Mar 14, 2022 I Paul Seaburn

Loch Ness Paddleboarder Claims Nessie Interfered With World Record Attempt

Loch Ness is know for one thing … and it’s not paddleboarding. David Haze is trying to change that, but it seems Nessie is trying to be a monster when it comes to his record-breaking attempts to paddleboard across the loch. However, it better think twice because this guy is a formidable foe on the paddleboard and in life.

“It did get a little bit hairy out there. The wind picked up in the middle of the loch, the waves were probably rolling about 3ft or 4ft.”

David Haze held six world paddleboarding records -- in 2021 he paddled the lengths of Scotland’s 25-mile Lake Awe, England’s 12-mile Lake Windermere, 19-mile-long Lough Neagh in Northern Ireland and Wales’ 4-mile Llyn Tegid in four days. Then he paddleboarded across the River Thames in London in world record time, followed by the 27 mile length of Lough Corrib in Southern Ireland—but claims none prepared him for the winds and waves of Loch Ness. Haze was an experienced university sailing champion and a surfer before switching to paddleboarding. However, his quest for records is much more than athletic.

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Paddleboarding has its challenges

“The second time when I was inside I realized the only one really in charge of your own destiny is yourself. I had to take this journey of self-discovery to learn my red flags, my green flags, what I’m capable of and what I truly want from life and what makes me happy.”

“Inside” in Haze’s case means inside prison. After achieving success as a foreign exchange broker, he tells The Mirror he turned to drugs and, after losing his job, to crime – finally ending up incarcerated twice for burglary. After his second stint two years ago, he became a consultant for the criminal justice system … and a record-setting paddleboarder.

“I’ve never seen Loch Ness, it’s one of the most famous lochs in the UK and also pretty famous around the world. Having the opportunity to see it will be amazing, but being able to paddle board on it will be even better. I think this is one that I’m going to remember.”

That it was. Haze had a special 14-foot board designed for the attempt – it features an image of Nessie -- and used the quest to raise money for the Jubilee Sailing Trust. (Photo here.)  As reported by The Press & Journal, on March 9, he placed the paddleboard in the waters of the 23 miles long, 800 feet deep loch and started paddling.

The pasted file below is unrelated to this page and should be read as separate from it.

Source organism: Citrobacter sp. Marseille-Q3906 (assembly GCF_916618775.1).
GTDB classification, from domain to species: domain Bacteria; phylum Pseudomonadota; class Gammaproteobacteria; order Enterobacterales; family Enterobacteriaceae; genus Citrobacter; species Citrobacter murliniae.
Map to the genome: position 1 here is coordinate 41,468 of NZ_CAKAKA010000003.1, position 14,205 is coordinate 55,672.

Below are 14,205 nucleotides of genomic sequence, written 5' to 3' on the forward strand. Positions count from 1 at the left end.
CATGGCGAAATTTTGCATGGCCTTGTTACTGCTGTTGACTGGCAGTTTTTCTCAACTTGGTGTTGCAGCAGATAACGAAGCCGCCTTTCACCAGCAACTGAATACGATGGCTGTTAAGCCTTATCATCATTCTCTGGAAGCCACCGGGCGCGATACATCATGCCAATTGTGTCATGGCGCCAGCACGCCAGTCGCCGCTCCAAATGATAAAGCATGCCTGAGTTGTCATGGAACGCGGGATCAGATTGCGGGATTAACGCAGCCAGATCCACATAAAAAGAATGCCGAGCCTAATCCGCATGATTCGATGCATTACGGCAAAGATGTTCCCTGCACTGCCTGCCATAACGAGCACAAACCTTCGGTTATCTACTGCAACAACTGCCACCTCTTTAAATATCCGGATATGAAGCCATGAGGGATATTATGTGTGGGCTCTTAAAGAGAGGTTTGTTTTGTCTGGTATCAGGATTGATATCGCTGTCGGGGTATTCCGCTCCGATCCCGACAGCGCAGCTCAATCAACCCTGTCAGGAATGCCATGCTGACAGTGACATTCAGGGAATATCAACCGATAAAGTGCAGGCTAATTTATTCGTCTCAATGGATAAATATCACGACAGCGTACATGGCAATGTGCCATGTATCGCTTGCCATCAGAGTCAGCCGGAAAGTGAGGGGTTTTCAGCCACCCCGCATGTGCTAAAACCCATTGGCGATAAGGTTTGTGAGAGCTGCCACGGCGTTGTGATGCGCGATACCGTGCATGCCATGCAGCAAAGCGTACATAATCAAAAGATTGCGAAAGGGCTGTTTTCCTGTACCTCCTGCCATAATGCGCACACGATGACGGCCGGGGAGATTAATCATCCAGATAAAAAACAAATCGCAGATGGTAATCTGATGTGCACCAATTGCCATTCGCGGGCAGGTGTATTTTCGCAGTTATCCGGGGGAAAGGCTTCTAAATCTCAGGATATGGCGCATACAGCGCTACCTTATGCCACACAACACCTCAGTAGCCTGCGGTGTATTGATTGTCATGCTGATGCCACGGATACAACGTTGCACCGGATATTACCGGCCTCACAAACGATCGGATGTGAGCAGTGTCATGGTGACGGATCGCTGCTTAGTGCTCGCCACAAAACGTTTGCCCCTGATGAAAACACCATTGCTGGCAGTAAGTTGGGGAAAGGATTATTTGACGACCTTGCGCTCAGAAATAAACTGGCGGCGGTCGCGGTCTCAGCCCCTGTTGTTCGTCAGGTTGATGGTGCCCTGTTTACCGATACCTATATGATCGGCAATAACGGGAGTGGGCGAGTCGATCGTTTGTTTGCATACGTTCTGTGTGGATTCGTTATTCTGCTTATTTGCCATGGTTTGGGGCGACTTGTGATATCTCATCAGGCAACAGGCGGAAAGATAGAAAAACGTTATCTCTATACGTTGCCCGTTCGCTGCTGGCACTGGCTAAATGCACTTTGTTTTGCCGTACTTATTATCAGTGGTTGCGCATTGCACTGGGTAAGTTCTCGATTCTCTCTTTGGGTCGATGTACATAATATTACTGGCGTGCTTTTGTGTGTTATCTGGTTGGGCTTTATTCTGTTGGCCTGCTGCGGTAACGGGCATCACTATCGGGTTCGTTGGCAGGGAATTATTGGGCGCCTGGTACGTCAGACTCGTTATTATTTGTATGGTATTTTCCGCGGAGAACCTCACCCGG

“I think I fell in more times in this challenge than I have in my whole paddleboarding career.”

Five hours and 45 minutes later, Haze reached the other side and broke the previous record by over an hour. His time was verified by multiple witnesses, two-minute-long videos every hour and a GPS tracker. However, he says he would have been even faster … if not for what he claims was interference from the Loch Ness monster.

“I blame me falling in on Nessie, I reckon she knocked me in.”

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Did Nessie not like Haze – or was it the charity he selected? Would “Save Our Monster” have been a better one? Or “Keep Loch Ness Clean”?

Whatever the case, kudos are in order for David Haze for braving Loch Ness, its monster and his own demons as he set his seventh world record.

Paul Seaburn

Paul Seaburn is the editor at Mysterious Universe and its most prolific writer. He’s written for TV shows such as "The Tonight Show", "Politically Incorrect" and an award-winning children’s program. He's been published in “The New York Times" and "Huffington Post” and has co-authored numerous collections of trivia, puzzles and humor. His “What in the World!” podcast is a fun look at the latest weird and paranormal news, strange sports stories and odd trivia. Paul likes to add a bit of humor to each MU post he crafts. After all, the mysterious doesn't always have to be serious.

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